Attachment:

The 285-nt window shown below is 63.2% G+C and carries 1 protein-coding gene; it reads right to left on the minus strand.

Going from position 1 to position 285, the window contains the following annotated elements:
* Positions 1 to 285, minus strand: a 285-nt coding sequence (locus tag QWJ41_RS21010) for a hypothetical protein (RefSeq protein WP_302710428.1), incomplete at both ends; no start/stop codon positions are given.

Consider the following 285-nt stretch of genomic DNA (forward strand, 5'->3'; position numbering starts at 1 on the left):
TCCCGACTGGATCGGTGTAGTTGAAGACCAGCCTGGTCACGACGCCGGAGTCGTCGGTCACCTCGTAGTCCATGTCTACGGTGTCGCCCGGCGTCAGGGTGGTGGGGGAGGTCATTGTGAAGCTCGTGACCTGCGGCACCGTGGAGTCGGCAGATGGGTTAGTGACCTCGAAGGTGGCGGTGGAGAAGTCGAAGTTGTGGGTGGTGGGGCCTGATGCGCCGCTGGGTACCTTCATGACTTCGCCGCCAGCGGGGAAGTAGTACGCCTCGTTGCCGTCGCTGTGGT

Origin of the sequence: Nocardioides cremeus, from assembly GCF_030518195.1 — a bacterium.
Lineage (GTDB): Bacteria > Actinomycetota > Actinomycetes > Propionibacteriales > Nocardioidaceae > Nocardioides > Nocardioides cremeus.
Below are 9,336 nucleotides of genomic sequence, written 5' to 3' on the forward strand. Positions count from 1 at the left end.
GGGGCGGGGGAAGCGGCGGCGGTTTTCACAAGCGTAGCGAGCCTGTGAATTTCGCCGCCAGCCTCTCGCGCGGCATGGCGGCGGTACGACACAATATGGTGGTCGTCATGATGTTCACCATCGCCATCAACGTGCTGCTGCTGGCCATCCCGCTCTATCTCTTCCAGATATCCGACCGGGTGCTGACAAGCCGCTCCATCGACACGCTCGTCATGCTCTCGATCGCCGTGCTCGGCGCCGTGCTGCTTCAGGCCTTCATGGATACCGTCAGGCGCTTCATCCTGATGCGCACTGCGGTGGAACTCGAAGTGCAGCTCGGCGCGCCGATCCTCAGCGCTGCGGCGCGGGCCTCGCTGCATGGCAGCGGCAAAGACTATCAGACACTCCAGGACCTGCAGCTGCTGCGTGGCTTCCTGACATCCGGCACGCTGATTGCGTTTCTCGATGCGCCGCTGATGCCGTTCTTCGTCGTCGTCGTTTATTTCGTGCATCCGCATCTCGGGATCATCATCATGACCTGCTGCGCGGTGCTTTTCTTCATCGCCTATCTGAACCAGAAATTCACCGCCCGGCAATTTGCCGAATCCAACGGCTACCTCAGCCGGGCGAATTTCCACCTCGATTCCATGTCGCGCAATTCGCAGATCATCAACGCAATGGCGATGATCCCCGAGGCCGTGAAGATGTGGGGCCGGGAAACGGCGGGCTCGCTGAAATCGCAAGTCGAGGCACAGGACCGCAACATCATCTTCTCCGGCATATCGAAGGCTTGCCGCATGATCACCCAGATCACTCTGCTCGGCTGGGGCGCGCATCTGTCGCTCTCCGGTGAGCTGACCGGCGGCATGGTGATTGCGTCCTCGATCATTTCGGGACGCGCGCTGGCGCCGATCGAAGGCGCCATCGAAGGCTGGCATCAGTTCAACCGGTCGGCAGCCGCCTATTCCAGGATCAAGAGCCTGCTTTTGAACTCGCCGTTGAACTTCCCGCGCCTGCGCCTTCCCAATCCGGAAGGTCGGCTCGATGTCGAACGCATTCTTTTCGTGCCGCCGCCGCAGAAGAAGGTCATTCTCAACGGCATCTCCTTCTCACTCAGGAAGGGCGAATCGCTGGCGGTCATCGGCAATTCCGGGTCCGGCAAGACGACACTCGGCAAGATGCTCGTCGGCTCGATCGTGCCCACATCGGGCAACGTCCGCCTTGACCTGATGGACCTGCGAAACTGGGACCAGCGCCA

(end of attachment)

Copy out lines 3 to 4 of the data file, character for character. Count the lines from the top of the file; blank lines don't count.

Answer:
* Positions 1 to 285, minus strand: a 285-nt coding sequence (locus tag QWJ41_RS21010) for a hypothetical protein (RefSeq protein WP_302710428.1), incomplete at both ends; no start/stop codon positions are given.

Consider the following 285-nt stretch of genomic DNA (forward strand, 5'->3'; position numbering starts at 1 on the left):